Fig. 4 shows a pair of identical loudspeakers A and B placed 2.00 m apart and emitting coherent sound waves of frequency 470 Hz. An observer walks from X to Y. The perpendicular distance between the sources and XY is 12.0 m. As he walks, he hears sound of maximum intensity at P, followed by minimum intensity at Q and the next maximum intensity at R. R is 4.50 m away from P.
Fig. 4 (a) Explain why the observer hears sound of maximum and minimum intensity as he moves from X to Y. 
(b) (i) AR is 12.5 m, show that BR is 13.2 m to 3 significant figures. (ii) Determine the wavelength of the sound. 0.700 m (iii) Determine the speed of the sound. 329 m s−1
The power of the loudspeakers A and B are identical. Suggest why the intensity at Q is not zero. 
5 (a) Define gravitational potential at a point in a gravitational field and state its unit.  (b) Fig. 5.1 shows the variation of gravitational potential between the surface of Moon and the surface of Earth along the line joining the centres.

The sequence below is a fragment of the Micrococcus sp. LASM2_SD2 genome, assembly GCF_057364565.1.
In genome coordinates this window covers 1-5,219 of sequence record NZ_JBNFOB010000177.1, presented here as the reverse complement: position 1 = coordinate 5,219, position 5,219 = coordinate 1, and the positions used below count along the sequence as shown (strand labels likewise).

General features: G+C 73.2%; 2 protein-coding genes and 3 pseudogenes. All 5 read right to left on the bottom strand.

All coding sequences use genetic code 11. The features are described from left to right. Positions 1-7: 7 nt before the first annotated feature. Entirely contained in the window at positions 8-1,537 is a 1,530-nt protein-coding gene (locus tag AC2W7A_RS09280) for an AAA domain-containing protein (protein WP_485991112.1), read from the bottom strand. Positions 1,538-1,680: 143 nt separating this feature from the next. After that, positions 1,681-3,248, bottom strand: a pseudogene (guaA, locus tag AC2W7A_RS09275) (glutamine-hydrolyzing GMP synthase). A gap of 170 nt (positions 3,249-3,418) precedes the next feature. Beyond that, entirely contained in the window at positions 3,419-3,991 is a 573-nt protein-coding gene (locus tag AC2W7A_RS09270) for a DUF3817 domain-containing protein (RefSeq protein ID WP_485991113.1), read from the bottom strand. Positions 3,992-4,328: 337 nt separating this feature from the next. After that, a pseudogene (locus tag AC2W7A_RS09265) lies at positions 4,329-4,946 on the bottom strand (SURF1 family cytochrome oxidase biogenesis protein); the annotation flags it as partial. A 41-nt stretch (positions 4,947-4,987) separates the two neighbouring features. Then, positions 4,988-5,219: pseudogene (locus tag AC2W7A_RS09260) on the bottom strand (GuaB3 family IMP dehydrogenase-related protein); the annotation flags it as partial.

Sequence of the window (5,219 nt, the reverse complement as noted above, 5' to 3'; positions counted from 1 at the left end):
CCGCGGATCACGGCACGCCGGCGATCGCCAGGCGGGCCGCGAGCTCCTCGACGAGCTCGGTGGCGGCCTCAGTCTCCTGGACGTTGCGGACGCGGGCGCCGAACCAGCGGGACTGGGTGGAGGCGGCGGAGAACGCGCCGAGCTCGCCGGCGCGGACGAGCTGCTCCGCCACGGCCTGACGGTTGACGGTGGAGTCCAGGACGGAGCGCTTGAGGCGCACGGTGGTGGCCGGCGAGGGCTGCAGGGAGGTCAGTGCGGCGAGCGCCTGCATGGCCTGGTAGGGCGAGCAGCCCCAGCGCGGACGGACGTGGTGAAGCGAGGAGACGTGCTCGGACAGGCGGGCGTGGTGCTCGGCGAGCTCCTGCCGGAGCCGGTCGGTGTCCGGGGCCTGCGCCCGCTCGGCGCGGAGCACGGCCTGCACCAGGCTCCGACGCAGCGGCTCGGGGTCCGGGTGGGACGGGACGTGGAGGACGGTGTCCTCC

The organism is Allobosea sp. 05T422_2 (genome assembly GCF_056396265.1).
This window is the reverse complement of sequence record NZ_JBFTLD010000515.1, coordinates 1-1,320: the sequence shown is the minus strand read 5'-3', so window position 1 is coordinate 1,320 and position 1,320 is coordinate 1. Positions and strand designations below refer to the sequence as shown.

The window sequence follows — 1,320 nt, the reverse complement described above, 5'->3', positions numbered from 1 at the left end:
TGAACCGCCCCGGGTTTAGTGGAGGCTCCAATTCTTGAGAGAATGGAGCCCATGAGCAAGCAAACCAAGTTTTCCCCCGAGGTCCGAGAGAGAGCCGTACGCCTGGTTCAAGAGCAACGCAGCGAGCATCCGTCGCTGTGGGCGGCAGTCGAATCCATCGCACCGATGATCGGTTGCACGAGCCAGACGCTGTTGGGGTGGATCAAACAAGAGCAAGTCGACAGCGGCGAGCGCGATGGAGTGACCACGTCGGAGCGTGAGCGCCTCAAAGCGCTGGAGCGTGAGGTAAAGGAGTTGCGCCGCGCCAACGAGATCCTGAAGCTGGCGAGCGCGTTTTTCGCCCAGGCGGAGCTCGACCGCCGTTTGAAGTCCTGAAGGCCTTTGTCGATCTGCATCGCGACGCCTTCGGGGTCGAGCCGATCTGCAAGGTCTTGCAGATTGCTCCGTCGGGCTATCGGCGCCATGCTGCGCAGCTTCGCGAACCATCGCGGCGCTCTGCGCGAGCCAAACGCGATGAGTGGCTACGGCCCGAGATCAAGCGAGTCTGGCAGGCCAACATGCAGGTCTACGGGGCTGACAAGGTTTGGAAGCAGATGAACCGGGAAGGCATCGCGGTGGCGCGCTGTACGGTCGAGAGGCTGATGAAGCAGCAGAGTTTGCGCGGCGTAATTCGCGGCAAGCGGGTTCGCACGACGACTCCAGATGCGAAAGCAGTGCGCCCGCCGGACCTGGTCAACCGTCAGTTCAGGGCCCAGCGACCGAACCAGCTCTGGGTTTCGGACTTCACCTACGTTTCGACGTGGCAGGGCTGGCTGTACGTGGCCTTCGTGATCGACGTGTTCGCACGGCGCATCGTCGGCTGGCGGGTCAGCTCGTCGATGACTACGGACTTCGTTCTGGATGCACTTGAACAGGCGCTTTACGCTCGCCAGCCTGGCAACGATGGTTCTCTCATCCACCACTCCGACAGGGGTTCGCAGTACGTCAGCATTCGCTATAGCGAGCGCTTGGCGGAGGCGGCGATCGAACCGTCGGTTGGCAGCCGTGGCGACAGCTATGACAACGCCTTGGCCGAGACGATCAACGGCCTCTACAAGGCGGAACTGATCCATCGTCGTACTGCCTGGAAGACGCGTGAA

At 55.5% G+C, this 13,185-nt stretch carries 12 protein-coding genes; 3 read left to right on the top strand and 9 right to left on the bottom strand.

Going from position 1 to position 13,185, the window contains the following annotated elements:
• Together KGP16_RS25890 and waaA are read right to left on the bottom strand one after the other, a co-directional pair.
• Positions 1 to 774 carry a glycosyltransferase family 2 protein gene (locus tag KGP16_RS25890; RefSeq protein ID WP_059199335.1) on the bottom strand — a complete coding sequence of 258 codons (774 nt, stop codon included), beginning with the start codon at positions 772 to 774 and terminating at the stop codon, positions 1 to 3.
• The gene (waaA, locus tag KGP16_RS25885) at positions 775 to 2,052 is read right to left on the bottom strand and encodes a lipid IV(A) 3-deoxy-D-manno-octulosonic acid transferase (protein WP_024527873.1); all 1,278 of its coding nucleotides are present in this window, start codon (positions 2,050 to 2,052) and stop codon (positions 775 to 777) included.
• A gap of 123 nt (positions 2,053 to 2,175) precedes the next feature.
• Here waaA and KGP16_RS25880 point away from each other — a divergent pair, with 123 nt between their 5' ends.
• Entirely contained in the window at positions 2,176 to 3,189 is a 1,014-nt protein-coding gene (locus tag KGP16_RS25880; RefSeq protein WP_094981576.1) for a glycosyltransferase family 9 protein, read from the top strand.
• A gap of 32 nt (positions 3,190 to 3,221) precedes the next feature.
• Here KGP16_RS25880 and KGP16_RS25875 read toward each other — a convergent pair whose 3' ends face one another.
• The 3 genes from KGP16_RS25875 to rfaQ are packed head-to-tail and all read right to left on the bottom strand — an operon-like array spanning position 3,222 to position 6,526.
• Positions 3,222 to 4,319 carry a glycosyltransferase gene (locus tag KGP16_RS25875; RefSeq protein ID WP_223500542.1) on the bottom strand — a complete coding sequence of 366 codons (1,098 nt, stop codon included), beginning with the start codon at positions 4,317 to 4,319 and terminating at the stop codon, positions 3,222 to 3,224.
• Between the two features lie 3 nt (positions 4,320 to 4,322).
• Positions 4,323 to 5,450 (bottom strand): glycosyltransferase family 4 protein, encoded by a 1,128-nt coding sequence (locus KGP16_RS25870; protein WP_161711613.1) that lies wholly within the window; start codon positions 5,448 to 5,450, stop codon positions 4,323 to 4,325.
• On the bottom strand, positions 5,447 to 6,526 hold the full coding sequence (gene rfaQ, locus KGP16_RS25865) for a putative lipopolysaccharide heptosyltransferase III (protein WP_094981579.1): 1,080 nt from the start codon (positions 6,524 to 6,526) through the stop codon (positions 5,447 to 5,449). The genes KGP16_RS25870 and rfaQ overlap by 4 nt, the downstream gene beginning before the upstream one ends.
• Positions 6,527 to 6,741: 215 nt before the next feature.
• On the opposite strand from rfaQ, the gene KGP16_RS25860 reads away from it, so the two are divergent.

Fig. 5.1 The following data is required in answering the question. mass of Earth mass of Moon distance from the centre of Moon to the centre of Earth (i) 5.98 x 1024 kg 7.35 x 1022 kg 3.84 x 108 m
State how the resultant gravitational field strength can be deduced from Fig. 5.1.  State the gravitational field at point P. 
(iii) Hence, or otherwise, determine distance X. X = 3.46×10 m
A rocket of mass 2.7 × 106 kg on a mission to the Moon is to be launched from Earth. In order to reach the surface of the Moon, the rocket must be launched with a minimum speed.
Using Fig. 5.1, determine this minimum speed. Explain your working clearly.  1.10×10 m s–1
With this minimum speed, calculate the speed at which the rocket will land on the Moon’s surface.  2.28×10 m s–1
The Moon is a natural satellite of the Earth. It can be assumed that the Moon travels at a constant speed around the Earth in a circular path, with the Earth at the centre of the circle. Using Newton’s laws of motion, explain why an object travelling in a circle with constant speed has acceleration. State the direction of this acceleration. 
Show that orbital period T of a satellite and its distance r from the Earth is 4π2 3 r.  given by T2 = GME